Later, Alfy Fanjul extended his support to Hillary Clinton as well. Ahead of the 2008 elections he contributed to her campaign, and in January 2015 he hosted both Hillary and Bill Clinton in his Dominican Republic mansion. Alfy Fanjul also held a fundraiser for Hillary Clinton on August 9, where participants paid $50,000 per plate.11)
Alfy’s brother, Pepe, has contributed directly, and organized others to contribute millions of dollars to Republican politicians. He was one of the biggest supporters of and contributors to George W. Bush, and was one of the leading patrons of Marco Rubio. Last July, he co-hosted a big fundraiser for Donald Trump in the Hamptons.12)
The Fanjul brothers also work with the rest of the sugar industry, and together they donate to politicians in big numbers: according to the Center for Responsive Politics, between 1990 and 2016, the sugar industry spent over $40 million on contributions to politicians.13) The industry’s contribution strategy is similar to that of the Fanjul brothers, in that it has no significant preference for either party–Democratic politicians received 57 percent of the donations, Republicans received 43 percent.
The Fanjul brothers and their extended family also make direct contributions. Since 1990, they made contributions of $5 million to a variety of causes together, including a $100,000 donation by Alfy Fanjul to the Clinton Foundation.14)
The sugar industry also spends considerable sums on lobbying. According to data from The Center for Responsive Politics, the current pace is about $10 million per year–approximately four times as much as it spent in 1998.
But money is not the only way to reward. In the 1980s, the Fanjul family expanded their growing and refining activities to the Dominican Republic: they now grow sugar canes on about 240,000 acres in the Dominican Republic and are the biggest players on the island, which is a two hours’ flight from Miami.
Apart from sugar, they are also very dominant in the country’s real estate market. Among other things, they own a 7,000-acre residential and tourism project at Casa de Campo, on the island’s southeastern tip. The project is known for its expensive homes, one of which is a $19.5 million mansion.
Casa de Campo is also where the Fanjuls have their mansion, to which they invite some of the people that they consider important–this is where they hosted the Clintons in January 2015. Other guests have included both George H.W. and George W. Bush and Donald Rumsfeld.
In order to support the Fanjul family by keeping the Sugar Program intact, the politicians that the family supported have had to ignore some of the family’s less glitzy aspects.
Unlike many U.S. sugar growers, the Fanjuls also import sugar–from the Dominican Republic. This puts them in a delicate position as, on one hand, they need to align themselves with local growers who are wary of imports, and, on the other hand, to take care of their interests as importers.
This duality was tested during George W. Bush’s first presidency. At the time, the U.S. promoted the creation of a free-trade zone with Central American states, including the Dominican Republic, called CAFTA-DR. In January 2012 Forbes reported that diplomatic correspondences, published by WikiLeaks, raised the suspicion that the Fanjuls had allegedly bribed Dominican politicians so they would vote against the treaty, and paid for anti-American newspaper stories and ads in the Dominican press.15) The treaty was eventually ratified.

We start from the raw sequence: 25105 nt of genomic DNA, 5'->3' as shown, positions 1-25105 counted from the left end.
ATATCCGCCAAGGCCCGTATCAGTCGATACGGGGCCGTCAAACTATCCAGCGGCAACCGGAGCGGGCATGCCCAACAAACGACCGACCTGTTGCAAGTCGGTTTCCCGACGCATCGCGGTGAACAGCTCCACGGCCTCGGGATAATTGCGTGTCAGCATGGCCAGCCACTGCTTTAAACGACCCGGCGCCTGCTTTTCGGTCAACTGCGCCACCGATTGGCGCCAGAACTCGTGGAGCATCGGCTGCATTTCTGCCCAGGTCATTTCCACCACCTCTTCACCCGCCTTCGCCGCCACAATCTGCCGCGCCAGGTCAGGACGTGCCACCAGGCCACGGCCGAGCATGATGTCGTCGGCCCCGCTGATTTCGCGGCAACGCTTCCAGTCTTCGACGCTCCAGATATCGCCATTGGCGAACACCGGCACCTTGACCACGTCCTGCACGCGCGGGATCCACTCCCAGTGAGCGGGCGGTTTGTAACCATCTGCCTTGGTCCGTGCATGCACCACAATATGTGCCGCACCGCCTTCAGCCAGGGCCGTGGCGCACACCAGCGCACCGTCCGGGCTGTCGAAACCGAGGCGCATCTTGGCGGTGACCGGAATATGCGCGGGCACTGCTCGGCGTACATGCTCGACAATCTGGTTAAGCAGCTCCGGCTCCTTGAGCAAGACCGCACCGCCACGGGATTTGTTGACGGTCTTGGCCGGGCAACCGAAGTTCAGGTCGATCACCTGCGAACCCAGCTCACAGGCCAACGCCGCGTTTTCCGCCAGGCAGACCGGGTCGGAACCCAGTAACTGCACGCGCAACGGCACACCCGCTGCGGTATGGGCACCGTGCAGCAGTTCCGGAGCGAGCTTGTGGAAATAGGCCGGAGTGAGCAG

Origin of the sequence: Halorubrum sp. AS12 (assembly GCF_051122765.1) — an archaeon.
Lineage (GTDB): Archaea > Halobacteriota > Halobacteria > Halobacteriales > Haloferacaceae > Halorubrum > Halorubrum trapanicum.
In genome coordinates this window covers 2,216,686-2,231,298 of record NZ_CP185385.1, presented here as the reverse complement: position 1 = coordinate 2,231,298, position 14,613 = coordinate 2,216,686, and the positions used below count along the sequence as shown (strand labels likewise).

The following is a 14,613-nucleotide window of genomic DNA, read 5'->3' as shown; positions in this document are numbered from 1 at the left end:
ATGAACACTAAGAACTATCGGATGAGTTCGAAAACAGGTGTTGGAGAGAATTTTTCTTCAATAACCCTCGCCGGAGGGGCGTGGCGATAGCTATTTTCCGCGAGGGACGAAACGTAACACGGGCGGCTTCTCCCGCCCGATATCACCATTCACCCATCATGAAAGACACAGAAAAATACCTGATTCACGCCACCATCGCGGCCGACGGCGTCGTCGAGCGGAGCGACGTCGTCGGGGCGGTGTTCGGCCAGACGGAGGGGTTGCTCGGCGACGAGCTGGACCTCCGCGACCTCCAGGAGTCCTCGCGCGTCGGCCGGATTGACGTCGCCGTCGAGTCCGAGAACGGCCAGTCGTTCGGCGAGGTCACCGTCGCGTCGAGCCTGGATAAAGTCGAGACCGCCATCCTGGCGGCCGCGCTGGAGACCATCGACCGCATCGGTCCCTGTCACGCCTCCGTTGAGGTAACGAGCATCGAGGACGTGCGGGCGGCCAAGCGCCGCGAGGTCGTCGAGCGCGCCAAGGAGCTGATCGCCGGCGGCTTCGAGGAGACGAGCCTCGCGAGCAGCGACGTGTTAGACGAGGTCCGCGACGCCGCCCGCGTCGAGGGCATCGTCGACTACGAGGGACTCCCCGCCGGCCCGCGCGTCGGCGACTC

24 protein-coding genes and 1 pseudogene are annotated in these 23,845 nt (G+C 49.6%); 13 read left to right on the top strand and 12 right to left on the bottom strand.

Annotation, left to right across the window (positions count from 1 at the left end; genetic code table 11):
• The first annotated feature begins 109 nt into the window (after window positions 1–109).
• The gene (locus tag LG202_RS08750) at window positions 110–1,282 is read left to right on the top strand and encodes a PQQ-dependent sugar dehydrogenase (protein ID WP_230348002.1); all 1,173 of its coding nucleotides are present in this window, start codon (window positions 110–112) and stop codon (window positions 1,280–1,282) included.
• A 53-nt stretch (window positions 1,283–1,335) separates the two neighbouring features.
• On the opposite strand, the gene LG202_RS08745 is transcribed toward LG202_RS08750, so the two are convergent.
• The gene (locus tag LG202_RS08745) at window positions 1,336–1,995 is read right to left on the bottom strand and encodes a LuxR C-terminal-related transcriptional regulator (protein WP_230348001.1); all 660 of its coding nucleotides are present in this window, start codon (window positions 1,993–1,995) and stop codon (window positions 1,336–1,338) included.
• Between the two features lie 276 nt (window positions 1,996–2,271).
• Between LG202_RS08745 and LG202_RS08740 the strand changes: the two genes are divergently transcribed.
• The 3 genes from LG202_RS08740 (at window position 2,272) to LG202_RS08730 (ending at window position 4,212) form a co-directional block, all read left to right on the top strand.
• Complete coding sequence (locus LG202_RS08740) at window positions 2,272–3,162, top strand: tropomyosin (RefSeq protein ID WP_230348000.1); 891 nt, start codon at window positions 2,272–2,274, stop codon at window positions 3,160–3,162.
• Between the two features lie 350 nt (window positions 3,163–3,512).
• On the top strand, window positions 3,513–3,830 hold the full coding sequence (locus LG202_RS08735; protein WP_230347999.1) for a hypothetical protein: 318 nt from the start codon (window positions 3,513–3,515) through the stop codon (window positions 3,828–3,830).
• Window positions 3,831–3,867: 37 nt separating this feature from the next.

The Fanjuls are also facing accusations and formal proceedings regarding pollution in Florida. The accusations center on the Everglades, the wetlands that cover much of Florida’s southern tip, where they grow most of their canes. In his 2005 book The Swamp, author Michael Grunwald describes how the Everglades were contaminated by sugar growers to the extent of threatening the area’s unique characteristics. Last July, a coalition of businesses and other entities was formed to call on the state of Florida to reclaim the Everglades and save it from sugar growers’ pollution.16)
David Guest, an attorney with the environmental law firm Earthjustice, sees the sugar industry’s business expertise as not being in growing sugar but as something else. In a September 2011 Colorado Independentstory, author Virginia Chamlee writes: “Guest says that Big Sugar operates differently than most agricultural industries–trading cash in the form of campaign donations for political favors in the form of subsidies. If the companies gain enough legislative support, they can ensure that agricultural legislation is written to their specifications, keeping sugar prices and subsidies high.”17)
The recent media attention to the way the sugar industry tried (and probably succeeded) to influence science and policy will likely make it more difficult for sugar and beverage companies to work together behind the scenes with academics to produce industry-friendly research.
But as far as subsidies, tariffs, and corporate welfare are concerned, it might take a long time before politicians will be able to stand against the sugar industry and the formidable position of the Fanjul brothers in the political arena. The Fanjuls, it seems, have found the sweet spot of the American political economy.
Disclaimer: The ProMarket blog is dedicated to discussing how competition tends to be subverted by special interests. The posts represent the opinions of their writers, not those of the University of Chicago, the Booth School of Business, or its faculty. For more information, please visit ProMarket Blog Policy.